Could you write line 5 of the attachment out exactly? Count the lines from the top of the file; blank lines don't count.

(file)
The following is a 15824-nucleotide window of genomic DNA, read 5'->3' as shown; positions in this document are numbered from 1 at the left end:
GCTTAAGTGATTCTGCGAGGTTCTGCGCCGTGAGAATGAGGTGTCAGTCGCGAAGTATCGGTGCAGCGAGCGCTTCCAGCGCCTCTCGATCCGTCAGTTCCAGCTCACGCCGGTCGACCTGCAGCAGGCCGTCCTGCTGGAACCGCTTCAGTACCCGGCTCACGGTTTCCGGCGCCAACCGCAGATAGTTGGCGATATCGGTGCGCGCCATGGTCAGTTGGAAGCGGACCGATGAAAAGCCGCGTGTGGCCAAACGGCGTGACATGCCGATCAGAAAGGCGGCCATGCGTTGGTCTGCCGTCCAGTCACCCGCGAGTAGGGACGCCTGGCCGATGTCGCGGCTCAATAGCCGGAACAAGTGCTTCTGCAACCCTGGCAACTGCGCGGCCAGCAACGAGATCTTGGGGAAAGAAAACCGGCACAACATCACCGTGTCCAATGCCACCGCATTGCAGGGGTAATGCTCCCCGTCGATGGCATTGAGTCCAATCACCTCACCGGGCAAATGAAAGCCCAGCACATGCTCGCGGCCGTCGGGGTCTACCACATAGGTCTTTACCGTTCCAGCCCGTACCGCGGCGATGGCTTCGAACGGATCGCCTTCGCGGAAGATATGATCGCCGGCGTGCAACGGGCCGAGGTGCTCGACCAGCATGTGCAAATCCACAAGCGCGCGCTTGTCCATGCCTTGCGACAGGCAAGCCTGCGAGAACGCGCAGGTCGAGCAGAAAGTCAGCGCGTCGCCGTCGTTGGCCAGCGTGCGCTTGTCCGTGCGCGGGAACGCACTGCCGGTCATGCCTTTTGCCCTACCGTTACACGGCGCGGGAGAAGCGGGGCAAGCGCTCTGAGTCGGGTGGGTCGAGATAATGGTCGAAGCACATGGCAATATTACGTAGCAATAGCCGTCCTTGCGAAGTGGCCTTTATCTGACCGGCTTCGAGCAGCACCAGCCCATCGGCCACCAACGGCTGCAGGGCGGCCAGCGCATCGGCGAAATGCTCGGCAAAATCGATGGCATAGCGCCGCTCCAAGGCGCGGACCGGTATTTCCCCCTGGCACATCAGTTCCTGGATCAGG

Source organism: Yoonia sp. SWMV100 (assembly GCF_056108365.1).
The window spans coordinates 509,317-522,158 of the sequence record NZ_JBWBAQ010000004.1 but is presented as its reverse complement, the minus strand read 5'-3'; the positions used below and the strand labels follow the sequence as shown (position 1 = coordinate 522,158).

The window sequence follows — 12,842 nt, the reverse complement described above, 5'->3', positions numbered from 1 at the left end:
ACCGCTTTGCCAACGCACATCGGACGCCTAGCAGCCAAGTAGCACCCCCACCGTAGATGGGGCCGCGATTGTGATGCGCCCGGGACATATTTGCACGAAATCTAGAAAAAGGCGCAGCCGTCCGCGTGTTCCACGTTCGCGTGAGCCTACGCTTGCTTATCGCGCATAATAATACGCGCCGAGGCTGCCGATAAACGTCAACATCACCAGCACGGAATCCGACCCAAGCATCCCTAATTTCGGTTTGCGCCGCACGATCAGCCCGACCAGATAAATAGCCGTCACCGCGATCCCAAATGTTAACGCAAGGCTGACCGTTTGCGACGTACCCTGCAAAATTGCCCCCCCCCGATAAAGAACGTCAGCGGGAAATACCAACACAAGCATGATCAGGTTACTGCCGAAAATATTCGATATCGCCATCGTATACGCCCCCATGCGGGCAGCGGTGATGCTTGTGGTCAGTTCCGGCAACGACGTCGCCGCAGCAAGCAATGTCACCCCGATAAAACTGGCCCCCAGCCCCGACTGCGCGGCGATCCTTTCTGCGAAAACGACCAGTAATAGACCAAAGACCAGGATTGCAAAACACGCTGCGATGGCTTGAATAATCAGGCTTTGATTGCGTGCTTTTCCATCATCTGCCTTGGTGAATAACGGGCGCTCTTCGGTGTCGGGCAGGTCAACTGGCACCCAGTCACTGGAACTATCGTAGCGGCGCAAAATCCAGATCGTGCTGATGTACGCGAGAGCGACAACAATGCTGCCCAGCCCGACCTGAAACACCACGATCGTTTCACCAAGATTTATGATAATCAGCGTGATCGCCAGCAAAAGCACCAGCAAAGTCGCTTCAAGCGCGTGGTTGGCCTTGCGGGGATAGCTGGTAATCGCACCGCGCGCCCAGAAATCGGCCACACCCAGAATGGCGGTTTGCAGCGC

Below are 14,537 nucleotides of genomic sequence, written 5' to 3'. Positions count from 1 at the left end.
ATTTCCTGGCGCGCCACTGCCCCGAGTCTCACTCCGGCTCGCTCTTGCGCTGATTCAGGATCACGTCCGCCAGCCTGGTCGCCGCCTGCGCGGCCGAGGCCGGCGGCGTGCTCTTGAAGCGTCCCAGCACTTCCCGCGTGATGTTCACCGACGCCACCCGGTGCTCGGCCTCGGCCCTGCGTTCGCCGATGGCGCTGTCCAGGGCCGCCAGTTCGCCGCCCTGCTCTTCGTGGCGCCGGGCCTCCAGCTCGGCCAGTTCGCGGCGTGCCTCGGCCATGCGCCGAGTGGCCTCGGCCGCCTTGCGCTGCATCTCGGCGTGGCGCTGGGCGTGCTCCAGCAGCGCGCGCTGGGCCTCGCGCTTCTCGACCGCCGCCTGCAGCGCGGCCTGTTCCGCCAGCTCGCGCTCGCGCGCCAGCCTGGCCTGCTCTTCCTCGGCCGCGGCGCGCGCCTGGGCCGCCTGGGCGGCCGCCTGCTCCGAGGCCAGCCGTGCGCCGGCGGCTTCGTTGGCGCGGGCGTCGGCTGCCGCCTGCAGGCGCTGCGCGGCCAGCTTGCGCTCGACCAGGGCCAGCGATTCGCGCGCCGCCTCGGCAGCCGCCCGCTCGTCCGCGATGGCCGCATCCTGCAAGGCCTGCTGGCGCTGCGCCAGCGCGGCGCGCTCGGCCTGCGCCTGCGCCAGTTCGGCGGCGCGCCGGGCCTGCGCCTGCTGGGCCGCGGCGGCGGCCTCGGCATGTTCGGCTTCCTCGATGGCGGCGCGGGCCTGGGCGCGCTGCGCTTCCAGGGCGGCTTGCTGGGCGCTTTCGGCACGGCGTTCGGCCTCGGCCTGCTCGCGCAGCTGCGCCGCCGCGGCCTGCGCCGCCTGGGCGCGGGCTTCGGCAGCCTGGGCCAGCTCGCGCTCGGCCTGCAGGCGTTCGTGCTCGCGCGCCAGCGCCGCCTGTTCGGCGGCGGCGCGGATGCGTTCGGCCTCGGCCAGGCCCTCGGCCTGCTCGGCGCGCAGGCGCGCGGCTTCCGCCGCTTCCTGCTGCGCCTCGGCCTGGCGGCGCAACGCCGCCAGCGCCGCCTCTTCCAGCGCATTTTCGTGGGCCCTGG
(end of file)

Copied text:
The window sequence follows — 12,842 nt, the reverse complement described above, 5'->3', positions numbered from 1 at the left end: